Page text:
The majority of Occupy Denver’s group on the ground wanted to stay, but a few of the initial cadre of organizers insisted that this would force the police to get violent. To those initial organizers, not following laws was violent (or at least not nonviolent). The point made by the other occupiers was that there’s nothing violent about civil disobedience. They explained that everyone has a right to be on this land, that the group calls itself an occupation, and there was a need to stay and fight for Occupy Denver’s structures. Fearmongers stood up and warned participants they were certain to face time in prison, huge fines, and a record that would follow them around for their entire lives. Some responded by explaining that each person has a choice and that no one would need to stay if she or he didn’t want to, but that those who chose to stay should know the consequences.
In the end, the police stormed the park, tearing down sixty tents and making twenty-four arrests. The initial cadre that organized Occupy Denver was nowhere to be seen during the arrests or the legal process that followed; the Denver Anarchist Black Cross was the organization that came to the defense of the protesters. The rebuilt encampment is now divided between those who would obey the law at all times, no matter what the consequences, and those who will break it in order to defend the principles that they stand for. This has left the movement in danger of a major split on a local level. If the groups who make the initial calls to action are unwilling or unable to allow others in the occupation to decide the rules and conditions of occupations, then they should be similarly prepared to face opposition to their anti-democratic decision-making process by those who wish for more than what they offer.
Permits and Pacifism: a False History
Another disturbing trend in the movement thus far has been the tendency of those in the movement to insist upon getting permits for occupations and marches, and to insist that everyone within the Occupy Movement remain law-abiding. This is particularly troubling because the initial call to action cited the occupation of Tahrir Square in Egypt as its inspiration. The occupation of Tahrir Square was not only illegal, it forcibly resisted all attempts at eviction. The story of the revolution in Egypt has long since been whitewashed by the corporate media as being “non-violent.” However, the facts and footage of the day fly in the face of this false historical reporting.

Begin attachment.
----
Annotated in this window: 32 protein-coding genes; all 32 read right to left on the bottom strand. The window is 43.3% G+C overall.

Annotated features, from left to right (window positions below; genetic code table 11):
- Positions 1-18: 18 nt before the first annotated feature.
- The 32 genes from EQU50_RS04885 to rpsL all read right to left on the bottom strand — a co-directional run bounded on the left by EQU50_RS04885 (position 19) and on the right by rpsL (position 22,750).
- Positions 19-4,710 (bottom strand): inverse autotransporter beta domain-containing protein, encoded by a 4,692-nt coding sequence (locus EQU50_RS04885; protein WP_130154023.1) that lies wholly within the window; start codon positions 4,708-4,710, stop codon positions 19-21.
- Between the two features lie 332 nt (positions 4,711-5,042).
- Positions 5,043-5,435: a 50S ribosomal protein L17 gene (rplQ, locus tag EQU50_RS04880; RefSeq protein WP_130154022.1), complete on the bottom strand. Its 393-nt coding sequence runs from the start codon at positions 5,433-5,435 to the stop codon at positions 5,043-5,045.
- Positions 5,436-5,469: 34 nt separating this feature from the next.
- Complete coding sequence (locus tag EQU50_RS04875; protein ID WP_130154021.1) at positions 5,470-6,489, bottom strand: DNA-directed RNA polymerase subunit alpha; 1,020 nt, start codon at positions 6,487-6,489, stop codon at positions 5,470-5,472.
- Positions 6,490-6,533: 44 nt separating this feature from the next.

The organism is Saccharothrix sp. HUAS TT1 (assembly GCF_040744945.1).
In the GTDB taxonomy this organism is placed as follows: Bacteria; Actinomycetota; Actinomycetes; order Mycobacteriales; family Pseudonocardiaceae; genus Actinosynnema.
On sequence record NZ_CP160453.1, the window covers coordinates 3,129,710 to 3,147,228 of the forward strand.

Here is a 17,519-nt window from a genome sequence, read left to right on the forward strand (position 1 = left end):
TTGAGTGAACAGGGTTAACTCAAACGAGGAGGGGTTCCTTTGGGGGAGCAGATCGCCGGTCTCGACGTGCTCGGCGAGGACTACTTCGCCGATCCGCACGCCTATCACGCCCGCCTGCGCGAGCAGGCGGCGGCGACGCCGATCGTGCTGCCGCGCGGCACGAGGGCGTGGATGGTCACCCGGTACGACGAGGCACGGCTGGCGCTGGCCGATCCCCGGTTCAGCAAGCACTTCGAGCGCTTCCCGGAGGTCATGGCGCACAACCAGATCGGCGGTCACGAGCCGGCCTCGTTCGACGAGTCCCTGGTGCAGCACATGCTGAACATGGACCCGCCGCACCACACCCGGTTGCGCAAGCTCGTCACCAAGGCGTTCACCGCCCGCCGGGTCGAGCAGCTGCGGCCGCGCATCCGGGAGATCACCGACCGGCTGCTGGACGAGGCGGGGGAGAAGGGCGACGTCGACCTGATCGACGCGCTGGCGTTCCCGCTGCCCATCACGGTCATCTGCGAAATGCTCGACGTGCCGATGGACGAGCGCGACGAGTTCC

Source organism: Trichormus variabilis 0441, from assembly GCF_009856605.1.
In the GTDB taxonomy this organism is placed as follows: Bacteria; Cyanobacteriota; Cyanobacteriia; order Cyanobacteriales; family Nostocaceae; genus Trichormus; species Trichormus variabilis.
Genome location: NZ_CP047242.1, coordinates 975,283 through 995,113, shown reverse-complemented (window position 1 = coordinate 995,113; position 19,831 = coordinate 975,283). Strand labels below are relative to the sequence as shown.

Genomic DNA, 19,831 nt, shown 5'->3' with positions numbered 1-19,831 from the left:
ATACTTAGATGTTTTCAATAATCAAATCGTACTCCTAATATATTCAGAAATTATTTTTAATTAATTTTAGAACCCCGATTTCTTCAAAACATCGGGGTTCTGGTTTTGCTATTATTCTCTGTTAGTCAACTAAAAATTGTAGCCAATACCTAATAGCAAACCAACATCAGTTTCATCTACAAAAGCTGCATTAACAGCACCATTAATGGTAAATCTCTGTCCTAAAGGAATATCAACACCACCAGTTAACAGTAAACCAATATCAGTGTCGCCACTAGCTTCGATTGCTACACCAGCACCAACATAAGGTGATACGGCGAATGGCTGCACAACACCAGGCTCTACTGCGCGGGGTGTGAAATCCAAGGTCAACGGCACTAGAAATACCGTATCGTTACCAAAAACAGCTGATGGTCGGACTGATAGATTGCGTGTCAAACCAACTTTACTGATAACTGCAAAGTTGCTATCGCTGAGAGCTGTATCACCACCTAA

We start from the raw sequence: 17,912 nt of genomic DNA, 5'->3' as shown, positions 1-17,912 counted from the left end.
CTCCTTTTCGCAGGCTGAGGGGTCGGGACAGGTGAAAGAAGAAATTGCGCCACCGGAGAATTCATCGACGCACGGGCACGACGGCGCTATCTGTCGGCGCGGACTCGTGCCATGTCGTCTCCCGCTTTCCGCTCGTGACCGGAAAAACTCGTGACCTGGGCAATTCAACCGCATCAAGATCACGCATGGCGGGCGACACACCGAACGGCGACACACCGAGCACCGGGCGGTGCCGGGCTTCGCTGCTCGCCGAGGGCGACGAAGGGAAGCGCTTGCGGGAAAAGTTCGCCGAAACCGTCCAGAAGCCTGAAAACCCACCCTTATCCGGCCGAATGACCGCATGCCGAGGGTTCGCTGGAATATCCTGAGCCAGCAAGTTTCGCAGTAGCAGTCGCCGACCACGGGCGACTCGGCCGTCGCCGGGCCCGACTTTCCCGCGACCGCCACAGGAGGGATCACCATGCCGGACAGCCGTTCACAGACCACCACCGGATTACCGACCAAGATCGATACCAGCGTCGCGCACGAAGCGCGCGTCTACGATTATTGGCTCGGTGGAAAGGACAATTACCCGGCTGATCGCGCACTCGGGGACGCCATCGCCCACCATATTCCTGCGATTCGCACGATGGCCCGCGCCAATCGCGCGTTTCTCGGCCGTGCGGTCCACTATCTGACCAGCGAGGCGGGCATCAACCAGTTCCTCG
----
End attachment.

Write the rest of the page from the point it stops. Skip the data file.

One particularly interesting piece of evidence is a protest pamphlet that was distributed in Egypt during the uprising entitled “How to Protest Intelligently.” This pamphlet asked for protesters to bring a hoodie (to protect themselves from pepper spray and tear gas), a scarf (to block tear gas from entering passageways), insulated gloves (for throwing back tear gas canisters), goggles (for preventing the entry of pepper spray and tear gas into the eyes of protesters), the lid of a steel pot (for protection against rubber bullets), a pair of good running shoes, and a can of spray paint to be sprayed over the visors of riot police in order to take them out of the fight. Protesters were also asked to carry a rose, to symbolize that they wished to accomplish their goals as peacefully as possible. All of these tools were necessary because the Egyptian government tried to end the occupations of public space with use of overwhelming force. If Tahrir Square is truly the inspiration behind these occupations, then why are occupiers asking for permits and accepting arrest with a calm, peaceful demeanor?
The effectiveness and purpose of permitted, law-abiding protests and lobbying can most easily be demonstrated by the Anti-War Movement in the United States from 2003-2006. Liberal march organizers forbade illegal action including unpermitted marches and civil disobedience in this movement, keeping complete control of the movement from its birth to its death, even going so far as to call the police on radicals who were planning illegal actions. On February 13, 2003, they turned out in record numbers for protests worldwide, with millions marching against the Iraq war in major cities around the globe. They continued this trend of marching, sign holding, and lobbying for politicians through to the Congressional elections of 2006. The Democrats ran on a strong anti-war platform, taking advantage of discontent with the war to take control of the Senate and the House of Representatives. Once elected, however, the Democrats immediately fell back into pro-war sentiment. All funding cuts and troop withdrawals were opposed as unpatriotic, because they put the troops that were still occupying Iraq in more danger.